3 The Hate U Give, by Angie Thomas, 2017. After witnessing her friend's death at the hands of a police officer, Starr Carter's life is complicated when the police and a local drug lord try to intimidate her in an effort to learn what happened the night Kahlil died. Realistic fiction.

4 And I Darken, by Kiersten White, 2016. In this first book in a trilogy a girl child is born to Vlad Dracula, in Transylvania,in 1435--at first rejected by her father and always ignored by her mother, she will grow up to be Lada Dragwlya, a vicious and brutal princess, destined to rule and destroy her enemies.
Now I Rise, by Kiersten White, 2017. This sequel to And I Darken finds a vengeful Lada striking out at anyone who stands in her way and finding herself unexpectedly rejected by her skillful brother, Radu, who reluctantly works as a spy for a power-hungry Sultan, Mehmed. Historical fiction. LGBTQIA diverse. First two books in the Conquerors Saga trilogy.

5 The Pearl Thief, by Elizabeth Wein, 2017. Set in 1938, 15-year-old Julia Beaufort-Stuart wakes up in a hospital not knowing how she was injured, and soon befriends siblings Euan and Ellen McEwen, the Scottish Travellers who found her, and later, when a body is discovered, she experiences the prejudices their family has endured and tries to keep them from being framed for the crime. Prequel to Code Name Verity. Historical fiction. Mystery.

6 Release, by Patrick Ness, 2017. Struggling with his family's religious beliefs, an employer's ultimatum and his unrequited love for his ex, Adam struggles to move on with a best friend and a new relationship while trying to find the courage to stay true to himself. Magic Realism. LGBTQIA fiction.


7 The Bear and the Nightingale, by Katherine Arden, 2017. Raised on a steady diet of stories, "wild maiden" Vasilisa Petrovna, known as Vasya, has grown up wandering the grounds of her father's rural estate, befriending the spirits of the natural world. But when Vasya's pious stepmother joins forces with an ambitious young priest to force the villagers to forsake the old ways (and the old gods), they set in motion a tragedy that only Vasya can avert. First book in the Winternight trilogy. Historical fantasy. Mythological. Adult books for Young Adults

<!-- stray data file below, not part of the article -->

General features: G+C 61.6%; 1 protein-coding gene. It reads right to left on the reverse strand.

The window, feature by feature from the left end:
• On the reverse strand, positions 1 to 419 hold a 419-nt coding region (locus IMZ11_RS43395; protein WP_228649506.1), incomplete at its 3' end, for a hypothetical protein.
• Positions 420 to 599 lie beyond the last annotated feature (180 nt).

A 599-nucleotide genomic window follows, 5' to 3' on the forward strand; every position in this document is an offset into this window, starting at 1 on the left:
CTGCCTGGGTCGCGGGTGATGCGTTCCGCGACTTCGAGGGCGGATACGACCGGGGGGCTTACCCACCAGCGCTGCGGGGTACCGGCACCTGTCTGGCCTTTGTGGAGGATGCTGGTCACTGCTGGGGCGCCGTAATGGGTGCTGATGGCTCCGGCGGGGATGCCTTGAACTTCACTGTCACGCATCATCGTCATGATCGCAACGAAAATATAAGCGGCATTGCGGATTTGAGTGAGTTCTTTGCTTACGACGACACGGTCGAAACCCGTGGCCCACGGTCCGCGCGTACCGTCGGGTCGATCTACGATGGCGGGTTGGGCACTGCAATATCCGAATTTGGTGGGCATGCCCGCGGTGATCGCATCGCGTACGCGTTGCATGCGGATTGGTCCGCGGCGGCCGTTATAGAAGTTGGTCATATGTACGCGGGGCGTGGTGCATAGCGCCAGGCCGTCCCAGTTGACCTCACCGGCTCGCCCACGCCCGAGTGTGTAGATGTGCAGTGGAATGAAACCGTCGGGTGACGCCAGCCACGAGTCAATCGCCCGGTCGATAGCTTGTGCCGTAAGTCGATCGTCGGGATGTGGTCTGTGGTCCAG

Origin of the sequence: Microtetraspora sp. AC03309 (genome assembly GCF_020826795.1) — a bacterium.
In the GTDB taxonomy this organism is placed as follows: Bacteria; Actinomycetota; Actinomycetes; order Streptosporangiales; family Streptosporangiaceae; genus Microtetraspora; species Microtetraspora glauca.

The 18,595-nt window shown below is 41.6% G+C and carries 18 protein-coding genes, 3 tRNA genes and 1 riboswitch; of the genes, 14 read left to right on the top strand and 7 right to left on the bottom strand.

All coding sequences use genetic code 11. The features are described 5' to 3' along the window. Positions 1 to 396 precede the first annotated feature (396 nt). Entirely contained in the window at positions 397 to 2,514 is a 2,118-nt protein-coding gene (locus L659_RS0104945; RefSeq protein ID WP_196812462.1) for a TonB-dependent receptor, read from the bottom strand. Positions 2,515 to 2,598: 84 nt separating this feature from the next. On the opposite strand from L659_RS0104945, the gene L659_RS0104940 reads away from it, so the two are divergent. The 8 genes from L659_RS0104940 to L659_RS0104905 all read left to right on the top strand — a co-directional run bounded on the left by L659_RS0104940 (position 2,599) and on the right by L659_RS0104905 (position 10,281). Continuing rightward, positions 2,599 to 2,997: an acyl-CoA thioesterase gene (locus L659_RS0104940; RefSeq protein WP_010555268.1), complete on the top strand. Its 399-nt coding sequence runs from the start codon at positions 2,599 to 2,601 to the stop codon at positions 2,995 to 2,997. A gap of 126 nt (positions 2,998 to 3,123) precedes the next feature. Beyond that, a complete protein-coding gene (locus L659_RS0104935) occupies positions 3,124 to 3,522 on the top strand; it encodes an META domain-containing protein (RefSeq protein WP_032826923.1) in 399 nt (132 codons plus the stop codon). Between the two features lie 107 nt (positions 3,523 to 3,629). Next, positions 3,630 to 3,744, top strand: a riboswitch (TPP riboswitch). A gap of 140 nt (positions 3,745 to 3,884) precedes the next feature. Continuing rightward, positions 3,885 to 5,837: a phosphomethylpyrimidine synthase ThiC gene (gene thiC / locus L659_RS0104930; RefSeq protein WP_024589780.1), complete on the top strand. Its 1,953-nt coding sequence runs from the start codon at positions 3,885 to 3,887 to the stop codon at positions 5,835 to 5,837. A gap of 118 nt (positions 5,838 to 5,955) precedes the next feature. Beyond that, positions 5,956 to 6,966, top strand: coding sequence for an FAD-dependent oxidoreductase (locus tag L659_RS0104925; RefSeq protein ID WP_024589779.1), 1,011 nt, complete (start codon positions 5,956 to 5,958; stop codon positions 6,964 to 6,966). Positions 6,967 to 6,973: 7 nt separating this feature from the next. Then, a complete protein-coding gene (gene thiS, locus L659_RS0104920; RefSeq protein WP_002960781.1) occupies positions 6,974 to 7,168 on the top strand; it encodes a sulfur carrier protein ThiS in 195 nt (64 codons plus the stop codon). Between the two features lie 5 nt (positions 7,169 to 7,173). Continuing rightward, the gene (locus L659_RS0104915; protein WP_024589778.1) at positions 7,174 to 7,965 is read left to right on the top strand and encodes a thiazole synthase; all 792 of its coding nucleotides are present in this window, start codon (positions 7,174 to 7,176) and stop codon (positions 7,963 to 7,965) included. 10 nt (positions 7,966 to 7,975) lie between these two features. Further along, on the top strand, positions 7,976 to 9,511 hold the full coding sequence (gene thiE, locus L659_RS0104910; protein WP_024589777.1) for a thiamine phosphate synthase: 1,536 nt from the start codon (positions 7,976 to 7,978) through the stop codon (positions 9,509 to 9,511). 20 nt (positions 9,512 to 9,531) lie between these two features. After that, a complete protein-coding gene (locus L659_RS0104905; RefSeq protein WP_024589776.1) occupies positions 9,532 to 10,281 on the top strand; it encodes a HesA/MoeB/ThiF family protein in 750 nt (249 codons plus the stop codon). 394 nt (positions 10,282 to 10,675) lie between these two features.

8 Tower of Dawn, by Sarah Maas, 2017. Following the shattering of the glass castle and the deaths of his men, Chaol pursues recovery by searching for healers in the southern continent while trying to convince Dorian and Aelin to ally with him and Nesryn in order to avoid war. Sixth book in The Throne of Glass series. Fantasy fiction.

9 Down Among the Sticks and Bones, by 2017. In Every Heart a Doorway we met Jack and Jill, two sisters bound together yet alienated. In this installment, we learn how they escaped their parents when they exit the world we know for a realm of fairy-tale horror via a magic stairway, appearing in a trunk in a locked room. This is a story about two young women and the trauma that shapes them; a story about love, hate, and the thin line between. Second book in Wayward Children series. Fantasy fiction. Adult books for Young Adults.


10 Killer of Enemies trilogy, by Joseph Bruchac, 2013. In a world that has barely survived an apocalypse that leaves it with pre-twentieth century technology, Lozen is a monster hunter for four tyrants who are holding her family hostage.
Trail of the Dead, 2015. With an assassin on her heels, Lozen leads a group of survivors to the valley where her family once took refuge but arrives to find a terrible surprise, forcing her to reluctantly put her trust in Bigfoot and Coyote to find safety.
Arrow of  Lightning, 2017. In the final installment of the Killer of Enemies trilogy, Lozen attempts to live a life without the violence that so far has defined her life, but the remaining Ones will not let that happen without a fight. Science Fiction.

No comments:

Post a Comment